The Southwestern Historical Quarterly, Volume 65, July 1961 - April, 1962 Page: 608

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Southwestern Historical Quarterly

Snyder brothers, enforced strict rules against drinking and gam-
bling. He notes that, although the ranchmen were proponents of
individual enterprise, most of them were willing to co-operate
with each other in matters of common interest. He also brings
out the fact that the money which many of them invested in
ranches was made earlier in trading or banking.
Use of a topical, rather than a chronological, outline leads to
much repetition of details. The narrative also becomes a bit sta-
tistical in spots; most readers will not be excited over learning
that a typical ranch used one hand for every 1,250 cattle and fed
him at $.n1 a day. The author's armchair approach to the cattle
industry precludes any use of the colorful lingo of the ranch and
the trail. It also blocks understanding of such different shades of
meaning as those between ranchman and rancher and between
trailing and driving.
Yet the book does give a good portrait of the Western cattleman
as a type. It contains much information, some of which will be
new and interesting to all readers except those already thoroughly
versed in the field. It has excellent illustrations, plus a map of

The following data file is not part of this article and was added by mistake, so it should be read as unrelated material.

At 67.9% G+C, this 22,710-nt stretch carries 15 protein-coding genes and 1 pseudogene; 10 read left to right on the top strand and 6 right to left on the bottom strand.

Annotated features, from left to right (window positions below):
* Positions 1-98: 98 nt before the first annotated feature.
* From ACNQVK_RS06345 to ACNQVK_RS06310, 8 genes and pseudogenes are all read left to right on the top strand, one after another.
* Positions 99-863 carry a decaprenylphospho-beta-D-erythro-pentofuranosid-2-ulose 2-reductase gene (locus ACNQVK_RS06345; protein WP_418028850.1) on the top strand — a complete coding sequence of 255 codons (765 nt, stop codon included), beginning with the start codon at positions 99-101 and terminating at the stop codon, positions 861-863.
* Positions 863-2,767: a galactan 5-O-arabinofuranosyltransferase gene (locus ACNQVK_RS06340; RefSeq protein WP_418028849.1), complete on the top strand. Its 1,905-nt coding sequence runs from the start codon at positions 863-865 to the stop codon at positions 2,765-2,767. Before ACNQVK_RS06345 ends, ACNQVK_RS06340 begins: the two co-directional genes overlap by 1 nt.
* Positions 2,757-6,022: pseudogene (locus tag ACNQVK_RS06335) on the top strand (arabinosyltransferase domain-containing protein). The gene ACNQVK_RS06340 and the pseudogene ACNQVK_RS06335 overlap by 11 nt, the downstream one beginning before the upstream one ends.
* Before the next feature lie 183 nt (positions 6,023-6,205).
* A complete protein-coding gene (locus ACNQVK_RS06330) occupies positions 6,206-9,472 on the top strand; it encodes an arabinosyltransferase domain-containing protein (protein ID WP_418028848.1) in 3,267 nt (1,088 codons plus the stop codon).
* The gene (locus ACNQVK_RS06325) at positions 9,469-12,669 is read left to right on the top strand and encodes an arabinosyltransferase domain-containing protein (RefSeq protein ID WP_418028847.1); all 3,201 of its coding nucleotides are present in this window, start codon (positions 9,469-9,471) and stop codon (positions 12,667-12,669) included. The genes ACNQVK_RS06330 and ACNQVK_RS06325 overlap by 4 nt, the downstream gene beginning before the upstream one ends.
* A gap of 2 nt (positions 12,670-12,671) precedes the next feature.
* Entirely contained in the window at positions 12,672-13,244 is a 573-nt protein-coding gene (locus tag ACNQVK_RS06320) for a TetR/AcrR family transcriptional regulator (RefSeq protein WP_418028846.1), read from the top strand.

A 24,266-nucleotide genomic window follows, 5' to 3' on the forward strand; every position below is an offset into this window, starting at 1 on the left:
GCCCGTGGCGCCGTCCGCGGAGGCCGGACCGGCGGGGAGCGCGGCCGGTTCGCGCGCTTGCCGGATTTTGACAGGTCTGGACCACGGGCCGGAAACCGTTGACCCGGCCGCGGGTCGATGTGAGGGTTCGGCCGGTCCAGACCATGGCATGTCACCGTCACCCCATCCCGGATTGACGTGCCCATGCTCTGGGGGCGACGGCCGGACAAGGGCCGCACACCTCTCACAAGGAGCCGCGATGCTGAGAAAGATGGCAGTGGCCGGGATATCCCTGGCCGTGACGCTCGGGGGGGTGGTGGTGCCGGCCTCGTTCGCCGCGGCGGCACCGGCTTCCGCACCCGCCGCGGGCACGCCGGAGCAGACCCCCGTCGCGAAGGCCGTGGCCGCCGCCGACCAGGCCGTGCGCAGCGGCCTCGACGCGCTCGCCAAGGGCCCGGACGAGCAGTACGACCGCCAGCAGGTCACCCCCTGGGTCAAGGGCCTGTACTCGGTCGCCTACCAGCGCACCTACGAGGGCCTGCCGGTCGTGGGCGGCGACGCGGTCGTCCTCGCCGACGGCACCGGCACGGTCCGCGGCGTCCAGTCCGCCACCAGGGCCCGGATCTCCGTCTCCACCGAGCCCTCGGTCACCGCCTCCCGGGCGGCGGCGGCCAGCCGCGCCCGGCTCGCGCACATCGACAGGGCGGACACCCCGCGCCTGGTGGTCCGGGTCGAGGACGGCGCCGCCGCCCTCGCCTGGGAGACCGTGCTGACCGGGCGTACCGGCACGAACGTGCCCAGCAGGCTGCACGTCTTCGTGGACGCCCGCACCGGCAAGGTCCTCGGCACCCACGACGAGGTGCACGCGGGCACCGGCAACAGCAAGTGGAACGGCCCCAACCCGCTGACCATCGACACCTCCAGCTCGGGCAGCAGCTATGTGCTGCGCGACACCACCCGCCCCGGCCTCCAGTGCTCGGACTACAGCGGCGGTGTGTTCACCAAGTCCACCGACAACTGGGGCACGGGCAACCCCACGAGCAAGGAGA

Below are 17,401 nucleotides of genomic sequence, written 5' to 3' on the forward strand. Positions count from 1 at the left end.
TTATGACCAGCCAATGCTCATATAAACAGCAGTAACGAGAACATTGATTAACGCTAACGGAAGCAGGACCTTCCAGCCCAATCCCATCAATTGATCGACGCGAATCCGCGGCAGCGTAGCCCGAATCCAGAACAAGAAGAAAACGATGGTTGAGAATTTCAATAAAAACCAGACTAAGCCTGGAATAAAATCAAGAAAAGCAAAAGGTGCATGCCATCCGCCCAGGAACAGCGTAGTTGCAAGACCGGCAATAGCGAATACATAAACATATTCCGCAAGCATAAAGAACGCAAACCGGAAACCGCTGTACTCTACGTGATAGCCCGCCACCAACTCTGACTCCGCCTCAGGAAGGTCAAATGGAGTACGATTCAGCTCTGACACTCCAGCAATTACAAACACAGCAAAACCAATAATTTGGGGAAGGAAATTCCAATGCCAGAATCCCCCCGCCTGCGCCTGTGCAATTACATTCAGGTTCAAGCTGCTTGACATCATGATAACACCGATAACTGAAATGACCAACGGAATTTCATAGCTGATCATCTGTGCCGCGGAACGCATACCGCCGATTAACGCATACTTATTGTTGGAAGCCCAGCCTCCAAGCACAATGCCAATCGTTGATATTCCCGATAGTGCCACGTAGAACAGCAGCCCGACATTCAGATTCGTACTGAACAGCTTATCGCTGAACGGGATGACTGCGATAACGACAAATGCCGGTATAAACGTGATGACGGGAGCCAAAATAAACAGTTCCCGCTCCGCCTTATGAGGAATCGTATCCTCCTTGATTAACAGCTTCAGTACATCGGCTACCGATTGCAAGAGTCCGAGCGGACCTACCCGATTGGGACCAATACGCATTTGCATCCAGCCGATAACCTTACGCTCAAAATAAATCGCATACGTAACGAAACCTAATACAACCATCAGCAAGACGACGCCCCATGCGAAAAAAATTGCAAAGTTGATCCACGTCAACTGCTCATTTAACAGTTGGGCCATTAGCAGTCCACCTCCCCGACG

the principal cattle trails on the Great Plains. It shows correctly
that the typical pioneer ranchman was not so much a robber
baron as a constructive builder of civilization in the West.
WAYNE GARD
The Galveston Era. By Earl Wesley Fornell. Austin (University
of Texas Press), 1961. Pp. x+30 . Maps, illustrations, bib-
liography, index. $5.00.
A historian has written a brief, documented history of Gal-
veston and portions of the Gulf Coast area for the period just
prior to the Civil War. No romance, no sentimentality, no jour-
nalism, no building up of the "Queen City" nor real complaints
about the "Octopus of the Gulf"-names actually occurring in
the documents Earl Fornell obviously reviewed--are to be found
in the volume, just simple straight-forward reporting of some of
the facts available more than a hundred years later.
For a reviewer full of the legends of Galveston and acquainted
with descendants of some of the men who lived in "The Galves-
ton Era," it is difficult to maintain some perspective toward For-

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Texas State Historical Association. The Southwestern Historical Quarterly, Volume 65, July 1961 - April, 1962, periodical, 1962; Austin, Texas. (texashistory.unt.edu/ark:/67531/metapth101195/m1/672/ocr/: accessed September 27, 2016), University of North Texas Libraries, The Portal to Texas History, texashistory.unt.edu; crediting Texas State Historical Association.